I published What 2013 Has In Store 166 days ago and summed up my discoveries in Professionalism & Propaganda a week ago. This 1,800+ word piece with descriptive links to over thirty posts covers everything from my network of now over 3,000 Facebook Anonymous supporters through the CIA’s application of mindfulness to the analysis process, a direction taken in response to network threats.
During that time I completed a social network analysis class offered by Coursera and I curated nineteen related documents in my SNA Class collection. Humans exhibit a variety of interconnected ways of making decisions, information itself has a network of precursors and successors, and the flow of information through human networks can often be modeled as a spreading contagion.
There are a variety of problems that professional analysts face which have been studied in-depth by the Central Intelligence Agency‘s internal think tank, the Center for the Study of Intelligence. A distributed, grassroots network shares some characteristics with a professional cadre of analysts, but organizing, motivating, and assessing their progress is dramatically different from that of a hierarchical organization.
Here is an overview of the universe for the next stage in my inquiries. This Maltego graph displays five major components. The large group with the most diverse colors is representative of my place in the scheme of things – people who engage me in a bi-drectional fashion and organizations to which I subscribe. The cluster of people(lavender) and Twitter accounts(green) at the lower left represents e-International Relations, which is open and academic in nature. The similar looking cluster at the upper right are the Twitter users among the 156 analysts for Wikistrat. A larger graph of their complete network is seen in the next image. The cluster at the lower right is the LinkedIn-centric International Security Observers, an open, web based think tank.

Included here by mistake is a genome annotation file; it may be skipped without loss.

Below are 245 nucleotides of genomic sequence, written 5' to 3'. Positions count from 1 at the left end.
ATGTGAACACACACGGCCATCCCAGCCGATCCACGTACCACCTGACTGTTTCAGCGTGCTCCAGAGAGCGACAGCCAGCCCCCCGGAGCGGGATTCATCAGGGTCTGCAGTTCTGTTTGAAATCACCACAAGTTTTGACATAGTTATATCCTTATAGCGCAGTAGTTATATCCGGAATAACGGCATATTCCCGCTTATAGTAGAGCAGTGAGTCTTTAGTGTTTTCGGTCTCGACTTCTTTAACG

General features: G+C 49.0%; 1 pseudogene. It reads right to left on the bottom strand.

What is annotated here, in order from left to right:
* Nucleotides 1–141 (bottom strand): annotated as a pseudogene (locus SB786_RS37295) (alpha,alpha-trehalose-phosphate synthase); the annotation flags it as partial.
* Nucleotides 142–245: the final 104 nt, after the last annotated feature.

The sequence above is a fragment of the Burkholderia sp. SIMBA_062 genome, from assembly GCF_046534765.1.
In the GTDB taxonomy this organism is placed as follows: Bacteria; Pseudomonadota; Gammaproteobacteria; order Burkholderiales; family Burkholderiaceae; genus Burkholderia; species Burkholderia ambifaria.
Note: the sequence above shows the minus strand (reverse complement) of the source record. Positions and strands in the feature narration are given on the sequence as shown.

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If I had to distill what I am trying to get at here in one paragraph, it would be this:
Groups of analysts need a shared context that can store and display information in chronological order, recognizing entities in the field ranging from states to naval vessels to individuals. The system needs to be able to store documents, images, URLs, and other internet accessible content. The system need not perform link analysis, but it must be amenable to doing so with its content using a tool like Maltego or Gephi, and then making the analysis available as an integral part of the overall offering.
Phi Beta Iota: Computer Aided Tools for the Analysis of Science & Technology (CATALYST) is still the best functional requirements around, and CIA still does not have it on any anayst’s desk, a quarter of a century later.